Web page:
At a higher level, one approach to solving performance problems is to add GC knobs, one for each performance issue. The programmer can then turn the knobs in search of appropriate settings for their application. The downside is that after a decade with one or two new knobs each year you end up with the GC Knobs Turner Employment Act. Go is not going down that path. Instead we provide a single knob, called GOGC. This value controls the total size of the heap relative to the size of reachable objects. The default value of 100 means that total heap size is now 100% bigger than (i.e., twice) the size of the reachable objects after the last collection. 200 means total heap size is 200% bigger than (i.e., three times) the size of the reachable objects. If you want to lower the total time spent in GC, increase GOGC. If you want to trade more GC time for less memory, lower GOGC.
More importantly as RAM doubles with the next generation of hardware, simply doubling GOGC will halve the number of GC cycles. On the other hand since GOGC is based on reachable object size, doubling the load by doubling the reachable objects requires no retuning. The application just scales. Furthermore, unencumbered by ongoing support for dozens of knobs, the runtime team can focus on improving the runtime based on feedback from real customer applications.
Go 1.5’s GC ushers in a future where stop-the-world pauses are no longer a barrier to moving to a safe and secure language. It is a future where applications scale effortlessly along with hardware and as hardware becomes more powerful the GC will not be an impediment to better, more scalable software. It’s a good place to be for the next decade and beyond. For more details about the 1.5 GC and how we eliminated latency issues see the Go GC: Latency Problem Solved presentation or the slides.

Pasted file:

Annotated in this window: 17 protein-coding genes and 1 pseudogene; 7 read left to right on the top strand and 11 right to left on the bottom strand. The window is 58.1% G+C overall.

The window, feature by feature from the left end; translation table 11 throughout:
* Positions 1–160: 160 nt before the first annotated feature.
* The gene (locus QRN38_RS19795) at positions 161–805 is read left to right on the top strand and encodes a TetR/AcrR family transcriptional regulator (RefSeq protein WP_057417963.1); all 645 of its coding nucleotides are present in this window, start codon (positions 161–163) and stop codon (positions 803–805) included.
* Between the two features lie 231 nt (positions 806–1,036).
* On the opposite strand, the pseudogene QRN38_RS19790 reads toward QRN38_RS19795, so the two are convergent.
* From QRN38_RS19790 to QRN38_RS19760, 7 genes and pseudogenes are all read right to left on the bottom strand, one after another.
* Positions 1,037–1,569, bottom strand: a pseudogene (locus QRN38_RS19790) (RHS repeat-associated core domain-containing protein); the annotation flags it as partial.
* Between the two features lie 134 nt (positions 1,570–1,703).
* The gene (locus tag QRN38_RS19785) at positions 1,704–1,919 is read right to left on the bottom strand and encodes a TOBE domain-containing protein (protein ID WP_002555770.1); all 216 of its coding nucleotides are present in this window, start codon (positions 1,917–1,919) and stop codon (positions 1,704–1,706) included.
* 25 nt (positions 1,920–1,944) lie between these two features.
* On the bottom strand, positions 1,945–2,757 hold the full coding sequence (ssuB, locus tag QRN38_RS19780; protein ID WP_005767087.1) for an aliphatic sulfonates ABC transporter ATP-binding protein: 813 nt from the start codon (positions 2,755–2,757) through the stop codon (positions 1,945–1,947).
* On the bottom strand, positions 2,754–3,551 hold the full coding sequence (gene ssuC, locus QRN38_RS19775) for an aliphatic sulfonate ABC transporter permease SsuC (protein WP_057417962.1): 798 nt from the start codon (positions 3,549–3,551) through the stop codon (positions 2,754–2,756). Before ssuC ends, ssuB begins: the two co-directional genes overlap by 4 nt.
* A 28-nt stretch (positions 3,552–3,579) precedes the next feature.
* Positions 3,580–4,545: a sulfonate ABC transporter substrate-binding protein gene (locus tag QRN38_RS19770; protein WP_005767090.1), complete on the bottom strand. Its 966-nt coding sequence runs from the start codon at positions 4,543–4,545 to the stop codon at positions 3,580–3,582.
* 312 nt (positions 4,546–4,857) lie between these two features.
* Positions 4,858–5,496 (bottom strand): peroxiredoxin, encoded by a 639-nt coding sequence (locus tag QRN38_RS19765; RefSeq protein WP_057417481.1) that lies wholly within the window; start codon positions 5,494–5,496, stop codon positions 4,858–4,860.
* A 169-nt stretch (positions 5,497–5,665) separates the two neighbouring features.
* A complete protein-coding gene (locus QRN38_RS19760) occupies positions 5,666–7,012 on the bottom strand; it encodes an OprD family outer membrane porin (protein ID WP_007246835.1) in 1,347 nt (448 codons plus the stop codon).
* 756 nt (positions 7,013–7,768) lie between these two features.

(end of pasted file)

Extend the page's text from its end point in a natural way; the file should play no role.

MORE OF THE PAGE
19 August 2015
Today the Go project is proud to release Go 1.5, the sixth major stable release of Go.
This release includes significant changes to the implementation. The compiler tool chain was translated from C to Go, removing the last vestiges of C code from the Go code base. The garbage collector was completely redesigned, yielding a dramatic reduction in garbage collection pause times. Related improvements to the scheduler allowed us to change the default GOMAXPROCS value (the number of concurrently executing goroutines) from 1 to the number of logical CPUs. Changes to the linker enable distributing Go packages as shared libraries to link into Go programs, and building Go packages into archives or shared libraries that may be linked into or loaded by C programs (design doc).
The release also includes improvements to the developer tools. Support for "internal" packages permits sharing implementation details between packages. Experimental support for "vendoring" external dependencies is a step toward a standard mechanism for managing dependencies in Go programs. The new "go tool trace" command enables the visualisation of program traces generated by new tracing infrastructure in the runtime. The new "go doc" command provides an improved command-line interface for viewing Go package documentation.
There are also several new operating system and architecture ports. The more mature new ports are darwin/arm, darwin/arm64 (Apple's iPhone and iPad devices), and linux/arm64. There is also experimental support for ppc64 and ppc64le (IBM 64-bit PowerPC, big and little endian).